dgs_Blog_Feb15_IIoT_FNLThe Industrial Internet of Things (IIoT) is all the buzz in manufacturing right now. Using sensors, machine-to-machine communications and the Internet to share and access data throughout the plant–and even beyond its walls–creates tremendous opportunities for manufacturers to make better decisions and improve their operations.

Industry leaders agree that the global marketplace and manufacturing infrastructure are rapidly changing. To compete in this new environment will require U.S. manufacturers to embrace the concept of smart manufacturing. So what does this mean for in-house marketing departments and agencies responsible for marketing the products and services that help manufacturers enter the world of IIoT?

There are several communication challenges to overcome. For one, we are asking very traditional thinkers to think differently and to trust in concepts and technologies that are not yet fully understood in the industry. We are also asking them to embrace change and to move quickly to adopt new ways of operating so they do not get left behind.

Each of these challenges points to the need for us to market IIoT strategies, products and services in a manner that educates our target audiences and helps them overcome the fear and anxiety of making the leap. Here are a few tips to keep in mind:

1. Target messages to all levels within an organization.

The decision to implement strategies and technologies that allow access to data from virtually any device, any time and any place likely requires approval from the highest level in an organization. It is a bold initiative that has widespread implications and requires a mind shift at every level. With this in mind, marketers must be sure to target messages that educate all levels of an organization – from the C-suite and IT personnel to the engineers and machine operators on the shop floor.

2. Focus on the benefits.

When companies market technologies, they often bog down their customers with too many details when it’s really the benefits that are most important. When it comes to marketing IIoT, customers want to know how digital integration of their factories will improve their productivity and how it will help them to be more flexible, especially in a world where Just-In-Time manufacturing is becoming the norm. Ultimately, manufacturers want to know how collection and analysis of all this data will increase their profitability. It’s our responsibility as marketers to create that context, and the best way to do that is by focusing on the payoff to customers through the tangible benefits to their operations.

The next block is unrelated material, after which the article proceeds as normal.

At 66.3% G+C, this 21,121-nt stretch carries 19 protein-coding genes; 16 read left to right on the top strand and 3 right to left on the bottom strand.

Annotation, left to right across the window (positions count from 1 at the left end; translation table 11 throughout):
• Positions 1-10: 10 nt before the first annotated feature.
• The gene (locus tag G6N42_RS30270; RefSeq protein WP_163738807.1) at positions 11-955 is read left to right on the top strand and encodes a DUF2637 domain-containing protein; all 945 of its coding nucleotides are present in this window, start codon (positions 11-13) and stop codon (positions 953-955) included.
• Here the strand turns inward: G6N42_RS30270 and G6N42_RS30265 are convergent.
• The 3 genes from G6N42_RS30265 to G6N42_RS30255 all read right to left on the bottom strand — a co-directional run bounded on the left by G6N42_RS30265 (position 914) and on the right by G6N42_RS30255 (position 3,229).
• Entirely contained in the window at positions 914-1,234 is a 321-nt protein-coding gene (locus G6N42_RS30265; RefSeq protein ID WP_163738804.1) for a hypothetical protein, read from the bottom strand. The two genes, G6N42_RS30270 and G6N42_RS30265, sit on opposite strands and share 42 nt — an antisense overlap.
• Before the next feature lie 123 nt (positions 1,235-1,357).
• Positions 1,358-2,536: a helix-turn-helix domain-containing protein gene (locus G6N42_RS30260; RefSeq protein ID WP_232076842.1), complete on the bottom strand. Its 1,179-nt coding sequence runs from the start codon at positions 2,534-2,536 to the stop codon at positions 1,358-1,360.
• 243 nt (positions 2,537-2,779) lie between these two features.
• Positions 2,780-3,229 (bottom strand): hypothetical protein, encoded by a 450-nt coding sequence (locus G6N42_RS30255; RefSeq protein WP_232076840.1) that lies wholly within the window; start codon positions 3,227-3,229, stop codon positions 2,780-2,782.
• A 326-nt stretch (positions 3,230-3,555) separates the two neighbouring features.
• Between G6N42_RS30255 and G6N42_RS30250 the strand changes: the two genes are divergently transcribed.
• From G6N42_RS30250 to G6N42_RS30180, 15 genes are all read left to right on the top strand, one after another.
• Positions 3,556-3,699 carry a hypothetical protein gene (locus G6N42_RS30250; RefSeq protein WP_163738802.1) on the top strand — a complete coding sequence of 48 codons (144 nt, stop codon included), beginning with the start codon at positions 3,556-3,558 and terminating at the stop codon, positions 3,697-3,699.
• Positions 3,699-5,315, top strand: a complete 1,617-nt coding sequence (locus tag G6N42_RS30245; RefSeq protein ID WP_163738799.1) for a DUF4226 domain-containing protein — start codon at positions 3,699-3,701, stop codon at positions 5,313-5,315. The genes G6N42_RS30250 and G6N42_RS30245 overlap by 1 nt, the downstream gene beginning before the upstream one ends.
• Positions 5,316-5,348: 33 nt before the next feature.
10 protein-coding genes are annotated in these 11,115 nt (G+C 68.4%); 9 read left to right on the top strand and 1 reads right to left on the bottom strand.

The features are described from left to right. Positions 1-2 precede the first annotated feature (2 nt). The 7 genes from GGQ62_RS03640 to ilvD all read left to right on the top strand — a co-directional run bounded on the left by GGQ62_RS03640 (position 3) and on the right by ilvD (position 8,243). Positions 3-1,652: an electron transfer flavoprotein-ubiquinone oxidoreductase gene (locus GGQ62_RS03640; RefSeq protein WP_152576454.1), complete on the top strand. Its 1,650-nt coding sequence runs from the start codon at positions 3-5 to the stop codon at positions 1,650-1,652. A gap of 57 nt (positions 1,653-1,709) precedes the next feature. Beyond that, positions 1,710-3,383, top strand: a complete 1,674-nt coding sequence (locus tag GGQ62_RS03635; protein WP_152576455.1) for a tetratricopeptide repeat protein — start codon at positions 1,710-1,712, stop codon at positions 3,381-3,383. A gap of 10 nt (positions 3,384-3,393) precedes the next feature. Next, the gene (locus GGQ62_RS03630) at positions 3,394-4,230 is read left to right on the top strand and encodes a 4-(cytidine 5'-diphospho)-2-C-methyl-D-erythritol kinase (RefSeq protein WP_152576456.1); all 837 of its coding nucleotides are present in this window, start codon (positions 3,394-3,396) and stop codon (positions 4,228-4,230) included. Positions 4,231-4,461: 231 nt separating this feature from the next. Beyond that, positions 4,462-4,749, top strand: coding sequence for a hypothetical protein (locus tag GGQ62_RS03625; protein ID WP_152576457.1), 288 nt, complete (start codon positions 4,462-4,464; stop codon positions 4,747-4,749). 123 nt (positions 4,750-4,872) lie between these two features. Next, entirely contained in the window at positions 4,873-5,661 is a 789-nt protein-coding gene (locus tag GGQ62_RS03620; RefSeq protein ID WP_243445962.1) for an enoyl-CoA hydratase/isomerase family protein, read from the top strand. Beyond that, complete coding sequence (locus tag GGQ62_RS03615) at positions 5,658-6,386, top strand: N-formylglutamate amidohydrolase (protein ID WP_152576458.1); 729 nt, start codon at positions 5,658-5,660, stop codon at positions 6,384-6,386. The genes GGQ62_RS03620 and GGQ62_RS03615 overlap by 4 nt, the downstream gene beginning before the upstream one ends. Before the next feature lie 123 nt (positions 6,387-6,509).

3. Show examples of IIoT in action.

Right now, IIoT seems like this really big, nebulous idea that can be overwhelming. For some shop owners, especially those who have been very successful using their current methods, making such sweeping changes may seem like too much trouble. This is particularly true if they haven’t seen overwhelming evidence that convinces them that this is the way of the future and it’s time to get serious about about embracing IIoT. Owners of smaller job shops may wonder how this new technology will effect them and how they can scale it to fit their businesses.

The best practice for marketers is to show examples of how connectivity is making a difference in other manufacturers’ facilities. Seeing specific cases of how these technologies are being used–especially by competitors–to become more agile, more productive and more profitable, is likely to motivate a shop owner to learn more about how he or she can reap those same rewards.

One great way to show examples is through case studies or customer success stories. Companies that are marketing IIoT products and services should make it a priority to share examples of their customers who are already tapped into the IIoT. Check out this IIoT Report, which compiles several examples of companies that have connected devices and machines and are using the data to transform the way they operate. It’s an interesting read and may spark a few ideas.

Here are a couple other interesting articles about IIoT and its implications for the future of manufacturing. And, if you want more information or ideas on how to market the next generation of industrial products and services, please contact us.

What is Smart Manufacturing” This article, originally published as a Time Magazine wrap, provides a good explanation of smart manufacturing.

Driving Unconventional Growth through the Industrial Internet of Things” Learn how IIoT is about more than efficiency. It’s about growth…and lots of it.

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